Union minister Venkaiah Naidu on Monday said that ministers and MPs being asked to make their speeches in Hindi was only a recommendation and not a mandatory rule. His statement came two days after Dravida Munnetra Kazhagam chief MK Stalin criticised the Centre for trying to “impose” Hindi on citizens.

“It is totally false and mischievous to allege that an Ordinance was passed in this regard,” Naidu told reporters on Monday. On April 17, President Pranab Mukherjee had approved the recommendations of the Parliamentary Committee on Official Languages asking all dignitaries, including ministers, to make speeches in Hindi if they are familiar with the language.

In a video posted on Twitter on Saturday, Stalin had accused Prime Minister Narendra Modi of destroying and decimating the unity of the nation. “It is very concerning that this is not an exception,” he had said, adding that by making Hindi mandatory in schools and Parliament, the Bharatiya Janata Party government was “betraying all non-Hindi speakers” in the country.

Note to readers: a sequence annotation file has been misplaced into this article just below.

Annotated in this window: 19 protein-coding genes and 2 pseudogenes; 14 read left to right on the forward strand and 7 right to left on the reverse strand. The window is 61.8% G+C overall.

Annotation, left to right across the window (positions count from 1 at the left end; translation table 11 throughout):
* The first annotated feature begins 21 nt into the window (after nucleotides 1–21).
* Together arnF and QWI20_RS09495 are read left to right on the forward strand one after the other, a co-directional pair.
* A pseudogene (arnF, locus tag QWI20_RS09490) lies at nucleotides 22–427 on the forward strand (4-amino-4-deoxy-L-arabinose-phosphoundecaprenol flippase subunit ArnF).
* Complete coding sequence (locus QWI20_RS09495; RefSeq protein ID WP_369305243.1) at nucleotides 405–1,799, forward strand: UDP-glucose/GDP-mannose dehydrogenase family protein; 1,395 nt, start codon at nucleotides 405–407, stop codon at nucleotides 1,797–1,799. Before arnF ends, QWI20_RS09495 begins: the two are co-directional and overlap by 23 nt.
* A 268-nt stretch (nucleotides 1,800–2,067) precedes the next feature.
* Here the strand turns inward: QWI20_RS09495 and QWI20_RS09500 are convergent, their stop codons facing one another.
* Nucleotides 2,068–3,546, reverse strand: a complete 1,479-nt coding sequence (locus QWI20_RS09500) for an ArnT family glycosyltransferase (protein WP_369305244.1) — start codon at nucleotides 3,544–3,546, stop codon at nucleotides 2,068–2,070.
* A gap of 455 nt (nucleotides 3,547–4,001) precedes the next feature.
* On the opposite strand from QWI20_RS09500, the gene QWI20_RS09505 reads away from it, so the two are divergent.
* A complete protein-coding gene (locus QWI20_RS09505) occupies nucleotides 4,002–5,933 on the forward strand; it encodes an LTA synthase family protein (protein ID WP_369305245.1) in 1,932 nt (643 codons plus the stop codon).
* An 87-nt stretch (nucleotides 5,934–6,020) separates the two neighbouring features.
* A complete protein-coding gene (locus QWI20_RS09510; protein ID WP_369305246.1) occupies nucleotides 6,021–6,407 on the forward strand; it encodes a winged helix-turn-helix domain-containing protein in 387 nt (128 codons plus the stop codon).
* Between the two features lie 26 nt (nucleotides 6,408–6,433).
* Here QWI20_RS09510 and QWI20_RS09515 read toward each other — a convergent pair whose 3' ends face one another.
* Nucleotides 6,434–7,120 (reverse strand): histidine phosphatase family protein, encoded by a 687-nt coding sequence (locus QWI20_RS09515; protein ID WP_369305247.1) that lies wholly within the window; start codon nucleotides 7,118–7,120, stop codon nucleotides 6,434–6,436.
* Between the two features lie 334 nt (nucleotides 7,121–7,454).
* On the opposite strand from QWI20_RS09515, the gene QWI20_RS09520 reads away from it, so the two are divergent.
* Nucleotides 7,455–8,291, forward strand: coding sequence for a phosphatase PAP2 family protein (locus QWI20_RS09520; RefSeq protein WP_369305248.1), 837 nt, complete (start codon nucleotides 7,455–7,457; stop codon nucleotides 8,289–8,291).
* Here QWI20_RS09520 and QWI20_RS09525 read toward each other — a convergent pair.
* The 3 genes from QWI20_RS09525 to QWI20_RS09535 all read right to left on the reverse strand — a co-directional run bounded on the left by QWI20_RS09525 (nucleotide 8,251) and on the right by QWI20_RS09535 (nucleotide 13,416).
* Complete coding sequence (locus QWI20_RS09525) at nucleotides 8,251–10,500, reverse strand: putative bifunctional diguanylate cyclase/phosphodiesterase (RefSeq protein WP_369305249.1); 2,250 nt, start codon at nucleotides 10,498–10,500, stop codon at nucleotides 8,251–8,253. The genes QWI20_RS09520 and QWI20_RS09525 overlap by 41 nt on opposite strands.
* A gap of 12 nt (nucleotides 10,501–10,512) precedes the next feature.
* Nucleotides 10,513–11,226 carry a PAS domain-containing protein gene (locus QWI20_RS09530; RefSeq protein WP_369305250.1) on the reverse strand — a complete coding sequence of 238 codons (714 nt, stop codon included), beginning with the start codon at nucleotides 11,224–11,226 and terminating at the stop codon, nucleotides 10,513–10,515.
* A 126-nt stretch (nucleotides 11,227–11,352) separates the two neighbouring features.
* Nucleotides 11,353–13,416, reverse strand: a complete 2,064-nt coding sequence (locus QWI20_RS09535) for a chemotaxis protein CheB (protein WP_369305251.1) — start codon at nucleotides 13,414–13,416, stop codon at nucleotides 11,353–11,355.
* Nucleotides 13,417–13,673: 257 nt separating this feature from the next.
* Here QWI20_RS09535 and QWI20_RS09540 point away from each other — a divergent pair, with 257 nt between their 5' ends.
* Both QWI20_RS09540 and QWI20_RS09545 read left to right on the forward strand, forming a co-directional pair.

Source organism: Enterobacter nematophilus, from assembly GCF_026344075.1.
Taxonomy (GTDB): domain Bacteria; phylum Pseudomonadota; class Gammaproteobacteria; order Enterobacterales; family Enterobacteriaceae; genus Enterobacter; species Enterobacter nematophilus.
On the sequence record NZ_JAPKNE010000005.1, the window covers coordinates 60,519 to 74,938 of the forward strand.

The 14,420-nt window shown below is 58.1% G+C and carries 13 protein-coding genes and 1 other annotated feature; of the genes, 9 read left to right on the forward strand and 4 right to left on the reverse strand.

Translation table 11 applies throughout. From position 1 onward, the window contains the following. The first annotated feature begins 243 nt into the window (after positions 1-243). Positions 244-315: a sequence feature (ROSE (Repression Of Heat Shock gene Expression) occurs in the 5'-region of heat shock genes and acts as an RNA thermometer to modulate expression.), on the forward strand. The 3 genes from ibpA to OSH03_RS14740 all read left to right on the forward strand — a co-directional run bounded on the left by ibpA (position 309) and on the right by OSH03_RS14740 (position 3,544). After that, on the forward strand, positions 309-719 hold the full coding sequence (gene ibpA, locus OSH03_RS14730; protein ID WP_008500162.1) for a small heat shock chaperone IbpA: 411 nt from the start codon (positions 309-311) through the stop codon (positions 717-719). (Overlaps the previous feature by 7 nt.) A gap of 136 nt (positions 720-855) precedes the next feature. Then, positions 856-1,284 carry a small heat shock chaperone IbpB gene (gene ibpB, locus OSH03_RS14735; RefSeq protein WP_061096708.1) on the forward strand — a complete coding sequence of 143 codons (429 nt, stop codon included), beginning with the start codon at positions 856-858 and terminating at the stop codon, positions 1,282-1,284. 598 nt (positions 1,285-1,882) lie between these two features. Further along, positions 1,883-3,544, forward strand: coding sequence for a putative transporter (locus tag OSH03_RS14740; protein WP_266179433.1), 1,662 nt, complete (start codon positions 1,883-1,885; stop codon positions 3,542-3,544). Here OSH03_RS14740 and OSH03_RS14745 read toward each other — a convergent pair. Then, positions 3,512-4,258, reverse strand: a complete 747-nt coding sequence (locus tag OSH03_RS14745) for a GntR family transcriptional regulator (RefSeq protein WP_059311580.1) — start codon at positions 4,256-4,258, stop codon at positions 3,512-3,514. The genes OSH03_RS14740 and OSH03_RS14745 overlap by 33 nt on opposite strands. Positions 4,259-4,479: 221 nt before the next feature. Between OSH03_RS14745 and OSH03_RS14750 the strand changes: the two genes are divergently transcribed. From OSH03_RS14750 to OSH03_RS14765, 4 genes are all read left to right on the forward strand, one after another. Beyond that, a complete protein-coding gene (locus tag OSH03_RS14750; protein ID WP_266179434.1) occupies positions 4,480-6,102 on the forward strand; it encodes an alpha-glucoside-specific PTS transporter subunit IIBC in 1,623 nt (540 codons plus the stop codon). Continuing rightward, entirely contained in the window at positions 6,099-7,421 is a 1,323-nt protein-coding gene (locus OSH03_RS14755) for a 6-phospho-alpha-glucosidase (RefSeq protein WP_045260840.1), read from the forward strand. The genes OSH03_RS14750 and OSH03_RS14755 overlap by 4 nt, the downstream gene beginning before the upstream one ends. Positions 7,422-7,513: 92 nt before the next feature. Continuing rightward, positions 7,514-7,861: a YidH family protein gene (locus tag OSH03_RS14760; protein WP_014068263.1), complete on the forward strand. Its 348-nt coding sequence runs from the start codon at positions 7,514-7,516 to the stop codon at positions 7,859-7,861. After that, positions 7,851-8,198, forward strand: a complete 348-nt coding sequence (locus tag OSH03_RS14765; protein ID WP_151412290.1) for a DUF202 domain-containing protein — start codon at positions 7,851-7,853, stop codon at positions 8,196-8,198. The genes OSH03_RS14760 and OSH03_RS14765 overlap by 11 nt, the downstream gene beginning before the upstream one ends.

Stalin had also alleged that the Centre had violated the Indian Constitution with this rule. “According to schedule 8 of the Constitution of India, all languages. including Tamil, should be announced as official languages,” he had said.

The parliamentary committee had also suggested that Hindi be incorporated on Air India tickets, and magazines and newspapers in the language be made available on board the airline’s flights. Mukherjee had also granted his in-principle approval to make Hindi a compulsory subject from Class 8 to Class 10 in all CBSE and Kendriya Vidyalya schools, subject to the respective state’s acceptance.